Growth and Greater Diversity in BC's Export Base: Primer on BC exports

As a small, open economy British Columbia has always depended on and prospered from its international connections. These linkages have been steadily enhanced and supported by improved global transportation and communications; expanding cross-border flows of goods, services, capital and technology; expanding the growth of international travel; and rising numbers of international migrants.

As a small, open economy British Columbia has always depended on and prospered from its international connections. These linkages have been steadily enhanced and supported by improved global transportation and communications; expanding cross-border flows of goods, services, capital and technology; expanding the growth of international travel; and rising numbers of international migrants.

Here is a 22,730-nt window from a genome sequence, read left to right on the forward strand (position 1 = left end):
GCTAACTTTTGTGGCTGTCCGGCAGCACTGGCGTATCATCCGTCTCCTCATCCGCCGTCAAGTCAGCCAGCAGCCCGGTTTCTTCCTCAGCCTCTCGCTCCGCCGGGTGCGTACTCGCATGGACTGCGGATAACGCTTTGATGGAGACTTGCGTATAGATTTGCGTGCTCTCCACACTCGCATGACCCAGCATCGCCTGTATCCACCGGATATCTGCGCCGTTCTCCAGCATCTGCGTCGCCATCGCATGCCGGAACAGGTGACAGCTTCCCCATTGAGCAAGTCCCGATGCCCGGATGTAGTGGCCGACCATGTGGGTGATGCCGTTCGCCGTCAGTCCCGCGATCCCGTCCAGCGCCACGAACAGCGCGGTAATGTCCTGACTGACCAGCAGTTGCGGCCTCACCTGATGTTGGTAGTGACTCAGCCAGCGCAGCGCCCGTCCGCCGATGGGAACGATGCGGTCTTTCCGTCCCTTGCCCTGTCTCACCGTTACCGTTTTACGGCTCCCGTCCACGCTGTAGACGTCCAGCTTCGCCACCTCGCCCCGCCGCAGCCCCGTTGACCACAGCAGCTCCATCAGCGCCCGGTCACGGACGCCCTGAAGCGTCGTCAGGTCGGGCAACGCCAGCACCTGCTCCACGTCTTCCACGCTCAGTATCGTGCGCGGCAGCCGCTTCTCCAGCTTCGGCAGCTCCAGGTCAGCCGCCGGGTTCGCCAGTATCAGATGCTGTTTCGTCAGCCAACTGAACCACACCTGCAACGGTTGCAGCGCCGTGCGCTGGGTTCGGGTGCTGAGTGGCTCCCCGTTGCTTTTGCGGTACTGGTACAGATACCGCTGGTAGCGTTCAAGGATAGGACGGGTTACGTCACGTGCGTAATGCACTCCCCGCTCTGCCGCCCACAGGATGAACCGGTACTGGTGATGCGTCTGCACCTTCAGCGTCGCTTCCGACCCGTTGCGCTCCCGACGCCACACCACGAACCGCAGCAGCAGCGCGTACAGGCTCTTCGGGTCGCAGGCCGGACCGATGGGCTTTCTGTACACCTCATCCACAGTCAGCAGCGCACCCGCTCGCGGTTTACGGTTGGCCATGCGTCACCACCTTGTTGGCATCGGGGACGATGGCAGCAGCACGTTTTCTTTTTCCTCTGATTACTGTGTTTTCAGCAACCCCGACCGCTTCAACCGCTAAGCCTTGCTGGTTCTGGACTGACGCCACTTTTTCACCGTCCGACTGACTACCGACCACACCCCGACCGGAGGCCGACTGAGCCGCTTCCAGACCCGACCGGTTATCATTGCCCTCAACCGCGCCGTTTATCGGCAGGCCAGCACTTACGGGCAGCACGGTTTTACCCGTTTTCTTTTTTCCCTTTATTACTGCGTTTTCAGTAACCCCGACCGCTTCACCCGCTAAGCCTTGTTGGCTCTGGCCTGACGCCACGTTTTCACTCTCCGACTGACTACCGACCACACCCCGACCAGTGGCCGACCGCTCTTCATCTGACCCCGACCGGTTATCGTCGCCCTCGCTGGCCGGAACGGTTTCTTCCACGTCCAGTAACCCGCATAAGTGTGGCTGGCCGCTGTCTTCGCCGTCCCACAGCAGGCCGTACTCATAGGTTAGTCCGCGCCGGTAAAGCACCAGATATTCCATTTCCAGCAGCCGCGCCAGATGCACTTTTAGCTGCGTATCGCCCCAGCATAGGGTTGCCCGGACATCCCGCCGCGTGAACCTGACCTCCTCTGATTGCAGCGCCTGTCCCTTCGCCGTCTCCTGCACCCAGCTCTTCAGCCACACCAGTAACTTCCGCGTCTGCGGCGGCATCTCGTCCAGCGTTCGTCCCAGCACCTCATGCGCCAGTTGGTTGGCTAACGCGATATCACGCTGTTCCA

BC’s trade patterns have shifted over the past couple of decades. The rapid ascendance of China and strong growth in other emerging Asian economies have increased BC’s trade orientation to the Asia Pacific and greatly reduced our dependence on the US market. However, with the US economy now on a stronger growth trajectory and growth in emerging Asian economies slowing, BC’s export linkages are again becoming more North-South oriented.

BC’s export profile remains dominated by commodities and related downstream products, with the forest products sector still the province’s largest export engine. Advances in non-resource industries and strong gains in service exports, however, have led to much greater diversification of BC’s export base. This increased diversity makes BC’s economy much more resilient to commodity cycles and other economic fluctuations. Tourism is an important source of export earnings for the province and a sector that should see healthy growth through the remainder of this decade.

China has emerged as BC’s second largest export market, which is a position that will be further secured in the years ahead. Japan stands out as a market that is still important to BC, but one that has steadily contracted over the past couple of decades.